Check the background of your financial professional on FINRA's BrokerCheck →

Charitable Giving: How You Can Make a Big Impact & Save on Taxes

Dustin Granger

Charitable giving is an excellent way for individuals and/or businesses to help others while taking advantage of additional tax breaks. Billions of dollars are given each year in the U.S. to a wide range of charities providing valuable community services. While large corporations may be responsible for a large portion of the donated funds, small businesses and individuals also make a large impact with their contributions.

3 Ways Small Businesses Can Donate to Charities

While cash donations are one of the most common ways to give to charities, small businesses may also provide support in other ways.

1. Volunteering

Instead of donating money, your business will be able to make an impact by donating their time to a local charity, such as a soup kitchen or homeless shelter.

Time spent volunteering for a charity does not qualify for a tax deduction. However, some expenses resulting from the volunteering, such as mileage, parking and tolls, trips, uniforms and out-of-pocket expenses can be claimed.

2. Host a Charity Drive

If you see a need in their local community, consider helping by starting a drive to collect needed items, such as a holiday toy drive or canned food drive.

3. Take Advantage of Local Sponsorship Opportunities

Local youth organizations and groups are often looking for sponsorship. Consider sponsoring a sports team or local community event. You will also get a little advertising and community goodwill out of your involvement.

Tips for Small Business Giving

While there are no set rules on how or how much you should give to charity, below are a few helpful tips to help your business get started.

1. Find a Cause That is Meaningful to Your Company or Employees

All types of charities are looking for support, which means it is easy to find one that resonates with your business culture and employees. This way, you will be more personally connected to your contribution, which will mean something to you and your employees.

2. Research Charities You Are Interested In

Take some time to learn about the different charities you may wish to contribute to. Through some research, you will be able to find out how much of the contributions go into their programming, what kind of services they provide to the community, and the impact your donation may have. This will give you a clearer picture of how you are helping through your contribution.

3. Build a Relationship With Your Chosen Charities

Even if you only contribute to your charity once a year, you want to stay connected and find out other ways you are able to assist throughout the year. This is a great way to stay connected with your community, network, and build relationships with other businesses.

4. Get Your Employees Involved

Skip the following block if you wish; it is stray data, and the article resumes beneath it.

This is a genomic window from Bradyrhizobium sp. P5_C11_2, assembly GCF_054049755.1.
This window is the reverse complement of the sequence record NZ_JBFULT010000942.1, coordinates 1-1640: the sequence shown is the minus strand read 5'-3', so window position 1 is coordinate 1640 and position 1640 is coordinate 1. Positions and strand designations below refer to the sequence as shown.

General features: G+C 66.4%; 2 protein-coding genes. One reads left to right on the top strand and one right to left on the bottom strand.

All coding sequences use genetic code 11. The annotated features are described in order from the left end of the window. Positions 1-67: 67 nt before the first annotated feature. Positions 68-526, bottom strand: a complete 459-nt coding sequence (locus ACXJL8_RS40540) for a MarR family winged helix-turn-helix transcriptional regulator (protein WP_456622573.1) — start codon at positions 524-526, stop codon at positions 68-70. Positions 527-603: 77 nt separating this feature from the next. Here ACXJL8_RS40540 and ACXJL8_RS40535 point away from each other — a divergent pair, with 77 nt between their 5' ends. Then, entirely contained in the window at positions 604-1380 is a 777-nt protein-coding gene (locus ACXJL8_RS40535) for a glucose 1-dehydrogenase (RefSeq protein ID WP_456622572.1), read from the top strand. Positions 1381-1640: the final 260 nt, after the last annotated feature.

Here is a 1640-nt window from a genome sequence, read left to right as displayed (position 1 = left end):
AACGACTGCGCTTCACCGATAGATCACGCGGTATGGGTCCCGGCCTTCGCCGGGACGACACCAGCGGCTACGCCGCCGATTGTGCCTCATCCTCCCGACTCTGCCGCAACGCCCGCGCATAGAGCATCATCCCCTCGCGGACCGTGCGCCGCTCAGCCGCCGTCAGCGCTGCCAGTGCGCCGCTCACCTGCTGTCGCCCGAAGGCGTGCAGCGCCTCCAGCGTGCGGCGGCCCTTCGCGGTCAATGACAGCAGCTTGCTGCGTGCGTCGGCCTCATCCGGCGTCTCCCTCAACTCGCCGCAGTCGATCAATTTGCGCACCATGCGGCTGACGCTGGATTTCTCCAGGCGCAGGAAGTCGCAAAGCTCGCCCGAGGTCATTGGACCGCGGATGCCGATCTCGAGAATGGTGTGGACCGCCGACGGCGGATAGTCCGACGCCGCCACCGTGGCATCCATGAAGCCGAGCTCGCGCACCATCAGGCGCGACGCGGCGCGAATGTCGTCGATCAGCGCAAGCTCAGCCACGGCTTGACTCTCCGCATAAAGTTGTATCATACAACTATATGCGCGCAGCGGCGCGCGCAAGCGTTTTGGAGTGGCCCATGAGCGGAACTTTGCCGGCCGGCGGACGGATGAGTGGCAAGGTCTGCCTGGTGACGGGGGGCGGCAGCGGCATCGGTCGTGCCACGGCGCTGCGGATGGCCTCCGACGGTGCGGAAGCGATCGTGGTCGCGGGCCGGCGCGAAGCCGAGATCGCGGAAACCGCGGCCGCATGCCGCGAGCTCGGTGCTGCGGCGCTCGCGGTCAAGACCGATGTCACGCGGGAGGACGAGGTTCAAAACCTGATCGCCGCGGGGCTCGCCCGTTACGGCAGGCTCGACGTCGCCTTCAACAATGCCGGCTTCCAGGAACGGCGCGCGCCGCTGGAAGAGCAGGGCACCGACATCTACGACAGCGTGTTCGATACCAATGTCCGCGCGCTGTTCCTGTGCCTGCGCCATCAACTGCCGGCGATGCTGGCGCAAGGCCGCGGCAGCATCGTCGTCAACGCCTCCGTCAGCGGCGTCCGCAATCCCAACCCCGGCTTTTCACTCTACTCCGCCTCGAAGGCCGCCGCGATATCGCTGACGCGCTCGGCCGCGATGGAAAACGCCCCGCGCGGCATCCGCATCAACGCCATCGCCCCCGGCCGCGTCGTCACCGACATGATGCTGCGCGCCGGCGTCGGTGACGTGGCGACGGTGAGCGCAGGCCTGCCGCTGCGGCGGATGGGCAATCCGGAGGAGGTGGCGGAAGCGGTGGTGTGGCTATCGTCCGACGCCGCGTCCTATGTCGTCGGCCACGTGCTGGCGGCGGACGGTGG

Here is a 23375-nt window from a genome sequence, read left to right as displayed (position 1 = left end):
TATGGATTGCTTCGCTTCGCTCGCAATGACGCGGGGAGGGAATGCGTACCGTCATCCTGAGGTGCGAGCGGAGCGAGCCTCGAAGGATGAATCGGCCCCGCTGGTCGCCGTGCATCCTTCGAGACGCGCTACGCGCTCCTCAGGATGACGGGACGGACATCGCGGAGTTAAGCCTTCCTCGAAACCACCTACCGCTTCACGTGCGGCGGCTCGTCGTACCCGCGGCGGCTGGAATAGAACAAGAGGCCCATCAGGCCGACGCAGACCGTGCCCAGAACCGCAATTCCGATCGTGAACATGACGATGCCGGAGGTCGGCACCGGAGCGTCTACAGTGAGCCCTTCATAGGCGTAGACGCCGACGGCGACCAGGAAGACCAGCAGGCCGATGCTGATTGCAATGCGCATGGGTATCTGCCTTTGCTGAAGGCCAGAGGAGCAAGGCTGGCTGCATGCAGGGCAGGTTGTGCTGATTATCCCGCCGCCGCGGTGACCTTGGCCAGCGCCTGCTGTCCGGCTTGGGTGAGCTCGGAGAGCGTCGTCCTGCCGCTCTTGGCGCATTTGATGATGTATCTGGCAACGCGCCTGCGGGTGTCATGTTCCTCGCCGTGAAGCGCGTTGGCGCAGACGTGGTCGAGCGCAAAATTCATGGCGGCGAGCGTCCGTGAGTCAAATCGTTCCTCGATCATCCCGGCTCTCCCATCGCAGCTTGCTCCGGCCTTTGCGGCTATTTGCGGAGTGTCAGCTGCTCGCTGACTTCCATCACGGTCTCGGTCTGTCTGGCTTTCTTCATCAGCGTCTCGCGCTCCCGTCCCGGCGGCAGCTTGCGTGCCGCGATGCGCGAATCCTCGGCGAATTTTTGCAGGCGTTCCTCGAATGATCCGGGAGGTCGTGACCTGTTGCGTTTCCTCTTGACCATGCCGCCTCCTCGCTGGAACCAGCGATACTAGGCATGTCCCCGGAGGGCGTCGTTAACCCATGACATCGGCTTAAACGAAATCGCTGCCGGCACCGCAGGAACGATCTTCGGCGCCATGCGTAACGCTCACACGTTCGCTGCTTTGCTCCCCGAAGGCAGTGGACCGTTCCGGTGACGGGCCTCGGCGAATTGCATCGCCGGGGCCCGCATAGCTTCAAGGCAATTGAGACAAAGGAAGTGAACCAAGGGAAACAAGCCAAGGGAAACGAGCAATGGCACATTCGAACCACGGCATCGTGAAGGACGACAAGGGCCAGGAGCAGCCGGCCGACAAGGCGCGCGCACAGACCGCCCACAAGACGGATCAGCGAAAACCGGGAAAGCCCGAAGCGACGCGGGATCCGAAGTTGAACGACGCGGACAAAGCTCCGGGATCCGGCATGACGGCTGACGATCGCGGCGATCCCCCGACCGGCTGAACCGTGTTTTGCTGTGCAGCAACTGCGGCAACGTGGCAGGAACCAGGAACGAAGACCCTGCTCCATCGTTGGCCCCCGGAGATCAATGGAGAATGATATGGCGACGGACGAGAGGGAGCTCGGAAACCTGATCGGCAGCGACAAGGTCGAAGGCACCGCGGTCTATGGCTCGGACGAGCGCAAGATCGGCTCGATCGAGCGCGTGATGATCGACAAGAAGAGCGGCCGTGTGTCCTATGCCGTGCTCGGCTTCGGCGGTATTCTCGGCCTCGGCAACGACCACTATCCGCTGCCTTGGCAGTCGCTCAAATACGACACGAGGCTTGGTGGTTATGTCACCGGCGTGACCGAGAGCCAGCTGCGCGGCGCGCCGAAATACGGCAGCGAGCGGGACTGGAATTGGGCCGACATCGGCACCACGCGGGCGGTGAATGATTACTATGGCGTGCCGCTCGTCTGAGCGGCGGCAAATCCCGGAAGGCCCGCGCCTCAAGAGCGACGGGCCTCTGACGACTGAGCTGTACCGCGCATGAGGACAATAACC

Have your employees volunteer with the charity or offer contribution matching for employees who donate independently. This will help your employees connect with the charity and provide the charity with much-needed assistance throughout the year.

It is important to remember that every dollar counts for charities, so even if your business only contributes a small amount, it will still be making a huge impact on the community.

Make a Qualified Charitable Distribution

A qualified charitable distribution can be an efficient way to meet your philanthropic goals while also providing additional tax-related benefits. A QCD allows individuals who are 73 years or older to donate up to $100,000 each to one or more charities directly from a traditional IRA.

Those 73 or older who are required to take an annual Required Minimum Distribution (RMD) can have these Qualified Charitable Distributions fulfill that obligation in a more tax-efficient manner, rather than accepting your RMD and then donating the money. If an RMD was taken and then given to a charitable organization, subject to certain limitations, the amount withdrawn and then contributed would be deducted for income tax purposes, but would be included in your AGI.

When you opt for a Qualified Charitable Distribution, the amount is also not taxed as income, but it also is not included in your AGI, which can affect a host of tax-related items, such as Medicare premiums and your state taxes. With a QCD, you must send the money directly to the qualified charity.

This is a good option for those who do not need the income from their Required Minimum Distribution and who want to give back.

Important Disclosures:

The opinions voiced in this material are for general information only and are not intended to provide specific advice or recommendations for any individual.

This information is not intended to be a substitute for specific individualized tax advice. We suggest that you discuss your specific tax issues with a qualified tax advisor.

All information is believed to be from reliable sources; however, LPL Financial makes no representation as to its completeness or accuracy.

This article was prepared by WriterAccess.

LPL Tracking #1-05377994


1 “Small Business Guide to Charitable Giving and Tax Deductions,” Business News Daily,

2 “Six Best Practices For Small Businesses To Give Charitably,” Forbes,

There’s a lot of bad money advice out there.

What if you had a clear formula to help you figure out how much to save… while paying down debt and enjoying life? It is possible… when you know your numbers.
50% Complete

Your Blueprint to Real Wealth + Security


Privacy Policy: We hate spam and promise to keep your email address safe

Share via
Copy link
Powered by Social Snap